Madison, Wis. — Everyone put something on hold in 2020. But in the new year, we should all be thinking about things that shouldn't wait.
HPV vaccines, for example, are recommended for both boys and girls at ages 11-12, and as early as age 9. It is important to start this vaccination process as soon as possible, because HPV - or Human Papillomavirus - is a common virus that causes six kinds of cancer in men and women.
January is Cervical Cancer Awareness Month and HPV is the probable cause of 91 percent of cervical cancers according the Centers for Disease Control and Prevention.
Today, the Wisconsin Cancer Collaborative, a statewide coalition dedicated to reducing the burden of cancer for everyone in Wisconsin, released the latest HPV Issues Brief (pdf), providing information on the virus and vaccine for Wisconsin residents.
According to the brief, the COVID-19 pandemic has caused substantial declines in HPV vaccine delivery across the United States. While other vaccinations for infants and young children are approaching pre-pandemic levels, HPV vaccination among adolescents remains low.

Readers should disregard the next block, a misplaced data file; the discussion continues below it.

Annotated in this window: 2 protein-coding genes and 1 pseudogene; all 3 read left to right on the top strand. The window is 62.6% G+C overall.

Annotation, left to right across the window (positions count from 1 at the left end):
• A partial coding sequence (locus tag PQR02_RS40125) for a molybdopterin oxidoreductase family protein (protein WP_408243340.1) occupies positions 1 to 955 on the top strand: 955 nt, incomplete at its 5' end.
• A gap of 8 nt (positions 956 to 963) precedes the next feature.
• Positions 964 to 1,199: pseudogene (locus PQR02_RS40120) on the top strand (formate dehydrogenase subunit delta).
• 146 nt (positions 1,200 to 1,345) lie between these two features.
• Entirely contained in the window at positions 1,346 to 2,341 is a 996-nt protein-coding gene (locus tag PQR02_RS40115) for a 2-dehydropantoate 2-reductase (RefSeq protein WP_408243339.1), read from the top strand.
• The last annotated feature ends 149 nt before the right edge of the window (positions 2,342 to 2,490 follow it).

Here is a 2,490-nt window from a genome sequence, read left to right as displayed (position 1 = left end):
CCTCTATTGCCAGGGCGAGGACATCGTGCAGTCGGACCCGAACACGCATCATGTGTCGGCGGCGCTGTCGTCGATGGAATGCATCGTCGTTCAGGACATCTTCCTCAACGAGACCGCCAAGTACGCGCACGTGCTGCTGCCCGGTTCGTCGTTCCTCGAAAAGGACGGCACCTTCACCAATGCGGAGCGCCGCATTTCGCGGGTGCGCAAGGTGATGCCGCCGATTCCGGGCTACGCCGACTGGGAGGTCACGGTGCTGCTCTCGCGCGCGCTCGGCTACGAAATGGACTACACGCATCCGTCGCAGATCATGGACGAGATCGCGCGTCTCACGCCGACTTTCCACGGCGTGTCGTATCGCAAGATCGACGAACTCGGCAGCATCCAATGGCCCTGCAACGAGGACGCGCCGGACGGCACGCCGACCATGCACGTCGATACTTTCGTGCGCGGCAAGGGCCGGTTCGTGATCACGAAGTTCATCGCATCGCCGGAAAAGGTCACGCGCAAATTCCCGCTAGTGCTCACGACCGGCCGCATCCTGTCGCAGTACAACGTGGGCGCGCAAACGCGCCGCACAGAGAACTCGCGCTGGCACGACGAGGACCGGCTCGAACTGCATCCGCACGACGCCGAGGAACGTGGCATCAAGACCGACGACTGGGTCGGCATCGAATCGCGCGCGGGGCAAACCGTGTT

"The HPV vaccine is really one of the most incredible tools we have at our disposal to prevent several cancers,” said Dr. Noelle LoConte, UW Carbone Cancer Center. "But for it to work we need to vaccinate kids, and the sooner the better."
As we continue to practice masking, hand hygiene, and physical distancing, we should not neglect important health screenings and vaccinations that are vital to our wellness.